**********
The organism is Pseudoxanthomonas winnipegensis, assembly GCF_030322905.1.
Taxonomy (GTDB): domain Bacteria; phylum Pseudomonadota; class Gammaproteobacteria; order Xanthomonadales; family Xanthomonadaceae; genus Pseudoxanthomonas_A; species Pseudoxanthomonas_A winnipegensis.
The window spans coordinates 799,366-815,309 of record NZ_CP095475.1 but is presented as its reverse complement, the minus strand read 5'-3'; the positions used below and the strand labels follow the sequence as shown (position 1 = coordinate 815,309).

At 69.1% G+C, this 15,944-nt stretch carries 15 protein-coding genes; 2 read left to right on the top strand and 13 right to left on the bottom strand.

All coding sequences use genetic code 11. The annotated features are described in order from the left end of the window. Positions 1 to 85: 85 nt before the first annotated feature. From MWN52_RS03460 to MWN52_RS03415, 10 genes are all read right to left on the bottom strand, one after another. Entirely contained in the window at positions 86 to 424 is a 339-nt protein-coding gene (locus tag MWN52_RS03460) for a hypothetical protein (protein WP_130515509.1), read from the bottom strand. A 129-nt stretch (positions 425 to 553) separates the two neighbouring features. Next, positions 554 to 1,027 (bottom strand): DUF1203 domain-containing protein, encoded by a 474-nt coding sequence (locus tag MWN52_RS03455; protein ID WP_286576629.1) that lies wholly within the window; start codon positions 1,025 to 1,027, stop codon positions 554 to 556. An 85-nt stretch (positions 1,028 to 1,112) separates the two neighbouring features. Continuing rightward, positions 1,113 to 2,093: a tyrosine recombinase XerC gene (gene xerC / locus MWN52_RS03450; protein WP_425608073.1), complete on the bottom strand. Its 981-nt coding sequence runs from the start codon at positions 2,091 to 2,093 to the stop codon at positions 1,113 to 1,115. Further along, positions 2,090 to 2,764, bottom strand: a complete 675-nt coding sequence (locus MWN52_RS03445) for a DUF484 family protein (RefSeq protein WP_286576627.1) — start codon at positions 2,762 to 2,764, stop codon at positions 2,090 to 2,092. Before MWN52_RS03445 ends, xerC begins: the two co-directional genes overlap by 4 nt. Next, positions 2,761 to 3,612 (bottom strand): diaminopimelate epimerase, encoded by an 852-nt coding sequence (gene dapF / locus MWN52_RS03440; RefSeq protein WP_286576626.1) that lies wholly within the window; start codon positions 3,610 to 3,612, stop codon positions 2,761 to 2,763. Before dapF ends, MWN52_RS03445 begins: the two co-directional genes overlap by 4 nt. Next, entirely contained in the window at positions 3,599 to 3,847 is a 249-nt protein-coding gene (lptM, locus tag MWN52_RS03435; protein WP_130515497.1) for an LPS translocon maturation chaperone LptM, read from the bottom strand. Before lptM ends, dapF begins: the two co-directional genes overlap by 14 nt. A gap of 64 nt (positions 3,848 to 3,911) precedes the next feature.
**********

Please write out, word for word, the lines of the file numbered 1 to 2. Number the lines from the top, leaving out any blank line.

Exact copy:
The organism is Pseudoxanthomonas winnipegensis, assembly GCF_030322905.1.
Taxonomy (GTDB): domain Bacteria; phylum Pseudomonadota; class Gammaproteobacteria; order Xanthomonadales; family Xanthomonadaceae; genus Pseudoxanthomonas_A; species Pseudoxanthomonas_A winnipegensis.